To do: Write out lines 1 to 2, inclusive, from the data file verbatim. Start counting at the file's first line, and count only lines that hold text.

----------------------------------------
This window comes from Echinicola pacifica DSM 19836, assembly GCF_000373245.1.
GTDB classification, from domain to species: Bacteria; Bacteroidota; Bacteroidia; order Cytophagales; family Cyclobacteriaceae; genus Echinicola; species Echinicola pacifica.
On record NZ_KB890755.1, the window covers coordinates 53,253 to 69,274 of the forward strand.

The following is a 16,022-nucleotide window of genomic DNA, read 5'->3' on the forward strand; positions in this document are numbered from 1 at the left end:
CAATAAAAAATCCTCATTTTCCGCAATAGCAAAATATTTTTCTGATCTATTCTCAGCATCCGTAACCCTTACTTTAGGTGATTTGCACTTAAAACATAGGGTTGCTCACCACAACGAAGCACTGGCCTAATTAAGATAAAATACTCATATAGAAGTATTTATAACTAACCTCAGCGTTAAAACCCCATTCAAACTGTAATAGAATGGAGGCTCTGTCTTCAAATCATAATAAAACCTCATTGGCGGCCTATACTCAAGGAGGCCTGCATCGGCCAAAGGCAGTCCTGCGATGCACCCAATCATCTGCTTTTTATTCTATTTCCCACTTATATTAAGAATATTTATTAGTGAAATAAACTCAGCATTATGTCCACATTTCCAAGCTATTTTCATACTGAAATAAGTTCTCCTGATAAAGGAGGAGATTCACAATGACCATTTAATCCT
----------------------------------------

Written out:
This window comes from Echinicola pacifica DSM 19836, assembly GCF_000373245.1.
GTDB classification, from domain to species: Bacteria; Bacteroidota; Bacteroidia; order Cytophagales; family Cyclobacteriaceae; genus Echinicola; species Echinicola pacifica.